At 86, Ernestine Shepherd is in better shape than most half her age and for anyone who meets or sees her and does the typical double take upon hearing her age, she is a walking, breathing example of how staying fit can also be age-defying.
“When people see me at class, the first thing they ask is how old I am,” Shepherd says. Then someone will tell them, and they say, no, she can’t be 85. Maybe about 60. Just yesterday, a woman who came to my class asked one of the other ladies how old that I was. When the woman told her, she said, tell her to show me some proof, because I don’t believe it.”
But it’s what happens next that both tickles and inspires Shepherd the most: both men and women alike rethink how much more they should be doing to get and stay fit.
“I just didn’t know it was possible for a woman over 60 to have a six pack and at 80—unbelievable,” is another standard observation.
Ironically, Shepherd was dubbed “6-pack Granny” by Ripley’s Believe It or Not and in 2010 at the age of 71, she was named by the Guinness Book of World Records as the oldest competitive bodybuilder in the world.
Her celebrity has landed her in everything from a cameo appearance in Beyonce’s “Black Is King” and an original documentary short from Prevention to a guest spot on CNN with Anderson Cooper. But the woman who starts every day off with prayer and lives by a “three -D” mantra of “determined, dedicated, disciplined to be fit” (also the title of her book), believes that she is better defined by her journey than her six-pack, and freely shares it during a robust schedule of speaking engagements and public appearances across the nation where she inspires women that at almost any age, they too, can be fit—and fabulous.
For Shepherd, affectionately dubbed as “Miss Ernie”, getting fit was a small part health and large part ego fueled by the love of a sister for whom getting and staying fit was a top priority.
Shepherd—who had done some modeling in the past—and her sister, Velvet, had been invited to go to a church picnic where they were supposed to wear bathing suits, but they hated what they saw as they tried on swimsuit after swimsuit in a local clothing store.
“I was 56 and she was 57, and neither of us liked the way we looked in the bathing suits we tried on and decided that we would start exercising,” recalls Shepherd, who described herself at the time as a sedentary, well-padded school secretary and “slug” who had never worked out a day in her life.
“We found an aerobics class,” she continued. “Now, I didn’t know anything about aerobics because at the age of 12, I’d broken my ankle and was told I wouldn’t ever be able to do any exercise on it. But my sister said it that’s been a many a day ago, so we’re going to take this class.
“Well, I wasn’t working as hard as my sister was because I was still afraid of my ankle, and because I was prissy. I didn’t want to break my nails or mess up my hair. But when I saw the changes in my sister’s body, I had the audacity to get angry.”
She also got serious and before long began to see a change in her own body.
“After we had taken aerobics for a while, the instructor said, ‘I want you ladies to lift weights because it will really make a change in your body’,” Shepherd picked up the story. “Again, I didn’t want to do it, but I followed my sister Velvet. I started lifting weights and began to notice the definition in my body.”
Just as the two began to weigh the possibilities of going even further, her sister Velvet—who had by then set her sights on becoming a bodybuilder— suffered a brain aneurysm and would subsequently pass away, but not before making Shepherd promise that if something were to happen to her, that she would continue what they’d started together.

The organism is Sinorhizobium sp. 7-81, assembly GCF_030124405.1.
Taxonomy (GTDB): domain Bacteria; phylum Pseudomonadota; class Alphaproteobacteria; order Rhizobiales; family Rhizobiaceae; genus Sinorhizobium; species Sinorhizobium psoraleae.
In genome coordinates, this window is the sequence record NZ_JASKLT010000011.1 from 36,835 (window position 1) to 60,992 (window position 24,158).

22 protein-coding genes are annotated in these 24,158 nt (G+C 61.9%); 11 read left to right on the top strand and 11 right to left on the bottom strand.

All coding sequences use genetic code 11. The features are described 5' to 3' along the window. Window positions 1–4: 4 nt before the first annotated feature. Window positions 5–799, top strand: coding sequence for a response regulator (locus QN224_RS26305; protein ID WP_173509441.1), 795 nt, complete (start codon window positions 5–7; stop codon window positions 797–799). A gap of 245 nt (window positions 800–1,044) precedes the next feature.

“What we want to do,” she told Ernestine “is to motivate other seniors to the importance of exercising. To let them know they can get fit. That age is nothing but a number. And we want to teach them to live a healthy, happy, positive, confident lifestyle.”
However, instead of moving forward, Ernestine fell to pieces following the death of her beloved sister.
“I didn’t want to do anything because I couldn’t understand why God took her away. I just couldn’t get over it,” Shepherd explained.
Then one night her sister came to her in a dream.
“She said, ‘Teenie, you aren’t doing what I asked you to do. Get up and do what I asked you to do.’ I sat up in the bed and looked around. I didn’t see anyone, but I know that’s what she said to me.
“I got myself together, went to a gym and at this gym, I met a trainer named Raymond Day and asked if he help me with my workout, and he did.”
The results were so transformative that Day submitted the then 60-plus year old’s picture to Essence Magazine for an issue featuring women over 50. So impressed were magazine editors that they flew her to New York City for a photo shoot that was included in the magazine.
A call from “The View” followed and she was back in New York to take the show and demonstrate her exercises. And the calls kept coming. Oprah Winfrey. The 700 Club. AARP.
Following the dream of her sister, she accompanied her trainer to a body building contest where she met former Mr. Universe, Yohnnie Shambourger.
“I asked Yohnnie would he train me, and he said, yes, but it will be a long journey and you’ll have to promise to do everything I tell you,” she recalled. Of course, when I started training with him, I told him, I do not want to look like a man. I want to remain looking feminine and he said, ‘You don’t have to concern yourself about that because you don’t have that testosterone and I know how to train you.”
Over the next months, she meticulously followed the workout program he’d designed for her, sending him a picture every month to let him see how her body was changing before he would finally invite her to Fort Washington to train directly with him.
“Sometimes the workouts were so difficult that I would say, I’m old and I can’t do this,” Shepherd said. “Then he’d say, ‘No, you are not old, you are an athlete.”